This is a guest post by Toby Osbourn. Toby is one of the most talented and productive web developers I know and I was privileged to work with and learn from him for 6 months. He tweets a lot of interesting, thought-provoking and funny stuff too.
There’s a sentiment among web developers that seems to me to be more prevalent lately, a bit of a reaction against modern tools like CSS preprocessors, task runners and package managers. It’s pretty well summed up by two tweets:
On Thursday 9th October at 6.30pm I’ll be giving a talk on the new responsive images standards. It’s a free talk and will take place at Rumble Labs in Belfast, just round the corner from St. Anne’s Cathedral.
The <img> tag all started with this message and has been with us since HTML 2.0. In that time it hasn’t changed much at all, just put a path to an image in the src attribute and you have an image on the screen.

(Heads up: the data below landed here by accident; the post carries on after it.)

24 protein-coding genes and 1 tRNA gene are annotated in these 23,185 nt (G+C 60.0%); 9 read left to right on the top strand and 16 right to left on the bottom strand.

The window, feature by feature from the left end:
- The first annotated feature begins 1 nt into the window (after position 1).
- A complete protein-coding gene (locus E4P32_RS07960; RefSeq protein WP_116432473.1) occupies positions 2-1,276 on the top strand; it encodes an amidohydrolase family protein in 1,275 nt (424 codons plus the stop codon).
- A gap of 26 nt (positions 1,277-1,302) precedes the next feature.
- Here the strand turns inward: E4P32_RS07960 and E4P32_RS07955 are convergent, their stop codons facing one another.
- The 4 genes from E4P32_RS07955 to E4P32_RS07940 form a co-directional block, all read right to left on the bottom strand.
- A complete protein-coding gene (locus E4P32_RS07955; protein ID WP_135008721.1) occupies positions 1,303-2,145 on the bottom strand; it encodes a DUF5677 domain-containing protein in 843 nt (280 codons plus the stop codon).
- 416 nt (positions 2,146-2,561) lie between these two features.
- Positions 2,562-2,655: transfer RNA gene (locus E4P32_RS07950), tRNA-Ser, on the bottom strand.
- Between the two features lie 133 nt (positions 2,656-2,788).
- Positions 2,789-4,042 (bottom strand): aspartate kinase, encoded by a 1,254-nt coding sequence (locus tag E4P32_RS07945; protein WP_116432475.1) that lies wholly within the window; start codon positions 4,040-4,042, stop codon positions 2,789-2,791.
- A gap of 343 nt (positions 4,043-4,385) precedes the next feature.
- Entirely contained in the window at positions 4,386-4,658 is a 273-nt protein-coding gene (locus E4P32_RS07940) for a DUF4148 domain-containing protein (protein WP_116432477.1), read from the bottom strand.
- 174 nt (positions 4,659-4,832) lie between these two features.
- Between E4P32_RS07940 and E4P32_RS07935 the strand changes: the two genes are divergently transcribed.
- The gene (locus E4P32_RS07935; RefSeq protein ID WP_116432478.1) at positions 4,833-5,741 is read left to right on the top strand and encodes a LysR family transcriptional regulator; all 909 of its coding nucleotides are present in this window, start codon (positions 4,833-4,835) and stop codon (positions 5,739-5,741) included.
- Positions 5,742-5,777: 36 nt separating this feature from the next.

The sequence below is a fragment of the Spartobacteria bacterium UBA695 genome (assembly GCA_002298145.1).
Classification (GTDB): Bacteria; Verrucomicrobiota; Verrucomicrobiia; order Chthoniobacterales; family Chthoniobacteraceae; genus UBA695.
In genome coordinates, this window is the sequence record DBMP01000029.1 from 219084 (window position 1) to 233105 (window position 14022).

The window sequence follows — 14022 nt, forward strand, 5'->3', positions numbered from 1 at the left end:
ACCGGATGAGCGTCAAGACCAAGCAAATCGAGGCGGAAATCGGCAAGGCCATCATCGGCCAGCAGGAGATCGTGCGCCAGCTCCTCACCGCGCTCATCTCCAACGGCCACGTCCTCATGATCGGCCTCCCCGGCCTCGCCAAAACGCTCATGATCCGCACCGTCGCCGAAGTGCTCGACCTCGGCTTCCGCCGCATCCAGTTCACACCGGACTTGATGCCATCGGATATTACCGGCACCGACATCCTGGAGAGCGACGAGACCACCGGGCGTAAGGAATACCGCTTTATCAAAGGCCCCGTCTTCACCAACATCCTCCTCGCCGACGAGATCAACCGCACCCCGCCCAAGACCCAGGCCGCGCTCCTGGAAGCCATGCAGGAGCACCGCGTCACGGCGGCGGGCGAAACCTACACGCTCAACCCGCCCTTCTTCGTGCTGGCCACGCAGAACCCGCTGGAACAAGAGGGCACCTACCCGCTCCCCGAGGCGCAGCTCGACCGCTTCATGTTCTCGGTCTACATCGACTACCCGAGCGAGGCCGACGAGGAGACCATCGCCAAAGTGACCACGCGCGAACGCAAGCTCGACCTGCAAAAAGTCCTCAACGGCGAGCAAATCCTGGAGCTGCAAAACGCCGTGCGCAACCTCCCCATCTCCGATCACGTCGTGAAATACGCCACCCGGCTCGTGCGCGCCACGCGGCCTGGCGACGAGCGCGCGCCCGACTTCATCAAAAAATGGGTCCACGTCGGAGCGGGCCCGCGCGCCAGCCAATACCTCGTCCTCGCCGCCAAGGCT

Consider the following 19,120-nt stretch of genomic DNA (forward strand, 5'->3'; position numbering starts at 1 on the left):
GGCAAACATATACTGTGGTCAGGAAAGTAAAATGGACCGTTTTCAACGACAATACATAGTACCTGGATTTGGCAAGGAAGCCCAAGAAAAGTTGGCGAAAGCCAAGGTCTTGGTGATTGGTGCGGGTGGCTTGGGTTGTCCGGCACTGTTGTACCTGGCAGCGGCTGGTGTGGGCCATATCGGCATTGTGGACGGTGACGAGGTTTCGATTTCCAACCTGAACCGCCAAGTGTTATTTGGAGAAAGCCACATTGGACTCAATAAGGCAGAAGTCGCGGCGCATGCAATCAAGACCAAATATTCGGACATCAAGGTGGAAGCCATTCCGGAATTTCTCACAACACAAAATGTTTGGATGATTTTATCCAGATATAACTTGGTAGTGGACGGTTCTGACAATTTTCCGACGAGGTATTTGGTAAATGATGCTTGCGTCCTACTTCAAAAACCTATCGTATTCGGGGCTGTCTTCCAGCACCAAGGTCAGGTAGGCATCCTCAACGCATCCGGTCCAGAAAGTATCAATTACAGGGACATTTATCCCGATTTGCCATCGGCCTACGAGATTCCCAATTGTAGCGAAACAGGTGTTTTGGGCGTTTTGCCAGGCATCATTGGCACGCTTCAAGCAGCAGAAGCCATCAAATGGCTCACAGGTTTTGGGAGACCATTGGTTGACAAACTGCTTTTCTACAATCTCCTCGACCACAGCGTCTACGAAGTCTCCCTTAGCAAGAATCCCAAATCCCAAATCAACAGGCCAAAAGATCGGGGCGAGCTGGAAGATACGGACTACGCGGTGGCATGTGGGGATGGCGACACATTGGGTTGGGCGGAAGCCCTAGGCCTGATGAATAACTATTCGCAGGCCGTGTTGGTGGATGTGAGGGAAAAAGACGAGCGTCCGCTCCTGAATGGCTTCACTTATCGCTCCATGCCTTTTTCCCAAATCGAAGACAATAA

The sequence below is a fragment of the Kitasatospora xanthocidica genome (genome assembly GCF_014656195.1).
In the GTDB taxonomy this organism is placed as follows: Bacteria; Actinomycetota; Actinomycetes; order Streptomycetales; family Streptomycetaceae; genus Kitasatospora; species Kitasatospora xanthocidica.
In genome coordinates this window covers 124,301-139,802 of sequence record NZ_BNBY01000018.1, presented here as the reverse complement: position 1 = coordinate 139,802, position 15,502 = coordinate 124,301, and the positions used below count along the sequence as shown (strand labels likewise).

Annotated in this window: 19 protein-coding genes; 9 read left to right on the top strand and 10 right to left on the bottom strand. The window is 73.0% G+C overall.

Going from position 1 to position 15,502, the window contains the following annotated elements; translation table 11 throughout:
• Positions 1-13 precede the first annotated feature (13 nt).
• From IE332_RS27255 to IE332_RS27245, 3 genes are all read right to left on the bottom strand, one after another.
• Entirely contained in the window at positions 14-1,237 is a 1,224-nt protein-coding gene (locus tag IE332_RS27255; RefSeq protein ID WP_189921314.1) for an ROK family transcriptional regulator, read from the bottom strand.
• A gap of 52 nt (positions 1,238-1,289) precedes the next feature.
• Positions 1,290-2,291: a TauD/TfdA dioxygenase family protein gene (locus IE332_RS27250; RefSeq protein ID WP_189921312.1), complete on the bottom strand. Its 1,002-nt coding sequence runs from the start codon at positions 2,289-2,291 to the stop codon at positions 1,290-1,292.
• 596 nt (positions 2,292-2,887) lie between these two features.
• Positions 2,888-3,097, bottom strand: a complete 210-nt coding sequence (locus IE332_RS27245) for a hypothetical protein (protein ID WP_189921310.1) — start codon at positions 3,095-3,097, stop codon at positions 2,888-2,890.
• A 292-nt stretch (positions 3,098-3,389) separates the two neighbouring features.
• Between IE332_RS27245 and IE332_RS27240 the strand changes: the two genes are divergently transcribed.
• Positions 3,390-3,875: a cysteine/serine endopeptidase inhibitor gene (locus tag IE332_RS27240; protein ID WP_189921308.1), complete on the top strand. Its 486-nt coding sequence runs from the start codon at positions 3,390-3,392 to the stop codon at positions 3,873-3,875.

More and more of the sites I’m building recently are using webfonts, and some of these fonts are very heavy. I care about load time and page weight, so I set about finding ways to ensure I could use webfonts while minimising some of the associated problems, viz. FOUT and missing content.
AJAX has become a big part of responsive design for me. I use it to load secondary content into larger viewports to make it easier to find/view than if it is behind a small link in the footer or somewhere like that.